166 Life and Letters of Francis Galton
but quite unsuccessfully. I could not see one although with another man I patrolled every imaginable ditch within reach. I firmly believe St Patrick had got the start of me, for Cambridge without frogs is quite an anomaly. Hopkins gave up for the term on Wednesday ; before he left he called me to him and complimented me no end on my mechanics, which has made me quite jolly. I wish though that I were a better analyst. Buxton and Kay are going to leave his class as their health won't stand it. I shall certainly stay with him during the Long Vacation, and if the Dons won't let me stay in Cambridge I propose quietly taking lodgings in Grancester [sic!] (11 miles off) and coming over to him every morning. For want of room Good bye and believe me ever
Your affectionate Son,
(It's vacation time now.)
But how was Francis Galton's own health standing the strain is the question which arises in our minds, as we read this letter? A letter written a few days later shows that the strain was beginning to tell':
TRINITY, Tuesday [March 22, 1842].
MY DEAR FATHER,
On thinking over about the approaching Scholarship Examination, I so plainly see that I have no chance whatever of getting one this year that I really think it quite useless to compete. The mere going into an examination for a few days is a thing of no great labour, but I am of course anxious that if examined I should do the mathematical part as well as I am qualified to, and not place myself below my level for want of preparation as would be the case with me now. I have at present read 14 different mathematical subjects'; now to get up all these sufficiently well to undergo a good examination in them would necessarily require very considerable application, which would be better bestowed on the subject (Mechanics) that I have now in hand, inasmuch as the fact of having them now well prepared would in no way assist me in any future examination, after- a year's interval for instance. I spoke to Hopkins about it a fortnight ago; he strongly recommends me not to put myself out of the way for the examination, should I be inclined to go in for it. I find that it is impossible to get up my subjects without doing so and therefore think it preferable not to go in at all. I would, however, have possibly tried my best, but my head is already rather bad from having overworked myself in attempting to get up these subjects as well as doing what Hopkins has set us for this vacation, so that in the short time that is left I could do but very little. There is one other reason remaining namely that I should not know my standing in Maths. in the College from the result of this examination any better than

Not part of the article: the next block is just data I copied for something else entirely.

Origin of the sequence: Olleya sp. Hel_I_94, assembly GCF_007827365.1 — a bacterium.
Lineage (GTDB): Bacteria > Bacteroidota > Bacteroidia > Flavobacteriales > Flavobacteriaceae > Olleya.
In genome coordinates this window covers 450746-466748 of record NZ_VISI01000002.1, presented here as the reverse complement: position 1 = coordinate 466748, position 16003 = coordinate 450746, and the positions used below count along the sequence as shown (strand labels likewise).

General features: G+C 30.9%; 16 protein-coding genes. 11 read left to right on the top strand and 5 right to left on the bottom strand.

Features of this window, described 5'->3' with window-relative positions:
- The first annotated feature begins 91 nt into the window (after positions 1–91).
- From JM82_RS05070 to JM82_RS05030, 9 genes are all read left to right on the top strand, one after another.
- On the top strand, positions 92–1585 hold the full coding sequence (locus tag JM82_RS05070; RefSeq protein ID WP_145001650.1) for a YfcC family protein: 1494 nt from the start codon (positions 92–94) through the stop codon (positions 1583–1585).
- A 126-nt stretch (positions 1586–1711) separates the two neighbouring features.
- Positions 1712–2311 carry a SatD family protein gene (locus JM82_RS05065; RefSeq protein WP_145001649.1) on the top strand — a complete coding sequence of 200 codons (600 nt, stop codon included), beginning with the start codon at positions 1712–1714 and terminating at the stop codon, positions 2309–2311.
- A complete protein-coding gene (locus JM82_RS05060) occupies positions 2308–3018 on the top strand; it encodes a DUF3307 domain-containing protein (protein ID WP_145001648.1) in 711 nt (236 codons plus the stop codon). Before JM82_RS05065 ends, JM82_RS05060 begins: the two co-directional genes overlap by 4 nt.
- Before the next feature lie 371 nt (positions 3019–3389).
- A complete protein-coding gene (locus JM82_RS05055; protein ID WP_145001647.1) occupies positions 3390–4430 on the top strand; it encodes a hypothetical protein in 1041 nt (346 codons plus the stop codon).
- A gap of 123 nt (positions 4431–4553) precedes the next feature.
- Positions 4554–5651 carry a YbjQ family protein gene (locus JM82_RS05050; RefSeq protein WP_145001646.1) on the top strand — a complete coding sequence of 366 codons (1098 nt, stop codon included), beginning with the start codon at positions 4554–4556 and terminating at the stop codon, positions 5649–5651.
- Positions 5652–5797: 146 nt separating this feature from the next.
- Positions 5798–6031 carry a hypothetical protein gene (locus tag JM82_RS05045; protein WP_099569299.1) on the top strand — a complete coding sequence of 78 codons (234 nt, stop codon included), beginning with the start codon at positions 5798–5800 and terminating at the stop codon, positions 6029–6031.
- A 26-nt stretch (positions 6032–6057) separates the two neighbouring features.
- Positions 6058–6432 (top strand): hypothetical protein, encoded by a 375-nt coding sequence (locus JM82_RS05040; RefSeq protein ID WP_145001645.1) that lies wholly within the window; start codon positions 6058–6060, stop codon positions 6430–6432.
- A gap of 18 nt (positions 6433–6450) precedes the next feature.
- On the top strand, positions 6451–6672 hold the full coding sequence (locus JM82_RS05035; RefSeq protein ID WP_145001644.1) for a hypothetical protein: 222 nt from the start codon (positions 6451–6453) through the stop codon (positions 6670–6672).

1 In a postscript Galton says : "The subjects I have read are : (1) Algebra Parts I and III (2) Algebra Part II (3) Euclid (4) Trigonometry, Plane (5) Spherical (6) Conic Sections (7) Theory of Equations (8) Newton (9) Differential Calculus (10) Integral Calculus (11) Differential Equations (12) Statics (13) Dynamics (not finished) (14) Geometry of 3 Dimensions."-Astronomy and Optics (of which he had certainly read some) were needed to complete the old two years' course, leaving the physical subjects for the third year.